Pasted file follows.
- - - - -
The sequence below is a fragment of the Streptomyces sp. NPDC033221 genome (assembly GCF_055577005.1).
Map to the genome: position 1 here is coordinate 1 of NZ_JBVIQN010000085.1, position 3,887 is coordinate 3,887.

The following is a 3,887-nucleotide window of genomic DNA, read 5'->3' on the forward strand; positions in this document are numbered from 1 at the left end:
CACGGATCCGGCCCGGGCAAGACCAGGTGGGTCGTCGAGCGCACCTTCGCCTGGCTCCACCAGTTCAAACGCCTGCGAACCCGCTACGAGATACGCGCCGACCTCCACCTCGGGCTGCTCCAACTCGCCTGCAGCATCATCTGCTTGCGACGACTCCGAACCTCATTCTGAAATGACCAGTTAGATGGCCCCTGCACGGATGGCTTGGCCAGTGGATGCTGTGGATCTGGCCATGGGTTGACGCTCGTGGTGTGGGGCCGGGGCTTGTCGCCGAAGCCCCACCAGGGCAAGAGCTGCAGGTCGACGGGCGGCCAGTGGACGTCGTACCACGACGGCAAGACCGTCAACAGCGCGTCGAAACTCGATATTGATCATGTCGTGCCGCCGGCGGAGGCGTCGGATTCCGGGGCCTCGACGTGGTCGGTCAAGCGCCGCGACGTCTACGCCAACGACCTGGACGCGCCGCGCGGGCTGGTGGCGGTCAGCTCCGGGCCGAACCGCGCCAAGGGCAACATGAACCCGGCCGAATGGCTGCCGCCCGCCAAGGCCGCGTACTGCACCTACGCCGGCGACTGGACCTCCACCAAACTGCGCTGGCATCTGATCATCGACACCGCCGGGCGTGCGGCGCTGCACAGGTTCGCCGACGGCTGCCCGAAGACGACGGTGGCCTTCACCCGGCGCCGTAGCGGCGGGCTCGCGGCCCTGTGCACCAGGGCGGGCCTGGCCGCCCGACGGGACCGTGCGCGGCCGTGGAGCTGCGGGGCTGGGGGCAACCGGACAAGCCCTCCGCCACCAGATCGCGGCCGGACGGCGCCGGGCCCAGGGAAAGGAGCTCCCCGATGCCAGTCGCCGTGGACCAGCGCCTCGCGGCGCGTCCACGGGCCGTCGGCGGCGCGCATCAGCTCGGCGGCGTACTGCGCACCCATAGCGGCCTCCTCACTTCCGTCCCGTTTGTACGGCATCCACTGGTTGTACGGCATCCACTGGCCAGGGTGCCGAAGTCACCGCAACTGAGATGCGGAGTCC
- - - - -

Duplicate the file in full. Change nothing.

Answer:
The sequence below is a fragment of the Streptomyces sp. NPDC033221 genome (assembly GCF_055577005.1).
Map to the genome: position 1 here is coordinate 1 of NZ_JBVIQN010000085.1, position 3,887 is coordinate 3,887.

The following is a 3,887-nucleotide window of genomic DNA, read 5'->3' on the forward strand; positions in this document are numbered from 1 at the left end:
CACGGATCCGGCCCGGGCAAGACCAGGTGGGTCGTCGAGCGCACCTTCGCCTGGCTCCACCAGTTCAAACGCCTGCGAACCCGCTACGAGATACGCGCCGACCTCCACCTCGGGCTGCTCCAACTCGCCTGCAGCATCATCTGCTTGCGACGACTCCGAACCTCATTCTGAAATGACCAGTTAGATGGCCCCTGCACGGATGGCTTGGCCAGTGGATGCTGTGGATCTGGCCATGGGTTGACGCTCGTGGTGTGGGGCCGGGGCTTGTCGCCGAAGCCCCACCAGGGCAAGAGCTGCAGGTCGACGGGCGGCCAGTGGACGTCGTACCACGACGGCAAGACCGTCAACAGCGCGTCGAAACTCGATATTGATCATGTCGTGCCGCCGGCGGAGGCGTCGGATTCCGGGGCCTCGACGTGGTCGGTCAAGCGCCGCGACGTCTACGCCAACGACCTGGACGCGCCGCGCGGGCTGGTGGCGGTCAGCTCCGGGCCGAACCGCGCCAAGGGCAACATGAACCCGGCCGAATGGCTGCCGCCCGCCAAGGCCGCGTACTGCACCTACGCCGGCGACTGGACCTCCACCAAACTGCGCTGGCATCTGATCATCGACACCGCCGGGCGTGCGGCGCTGCACAGGTTCGCCGACGGCTGCCCGAAGACGACGGTGGCCTTCACCCGGCGCCGTAGCGGCGGGCTCGCGGCCCTGTGCACCAGGGCGGGCCTGGCCGCCCGACGGGACCGTGCGCGGCCGTGGAGCTGCGGGGCTGGGGGCAACCGGACAAGCCCTCCGCCACCAGATCGCGGCCGGACGGCGCCGGGCCCAGGGAAAGGAGCTCCCCGATGCCAGTCGCCGTGGACCAGCGCCTCGCGGCGCGTCCACGGGCCGTCGGCGGCGCGCATCAGCTCGGCGGCGTACTGCGCACCCATAGCGGCCTCCTCACTTCCGTCCCGTTTGTACGGCATCCACTGGTTGTACGGCATCCACTGGCCAGGGTGCCGAAGTCACCGCAACTGAGATGCGGAGTCC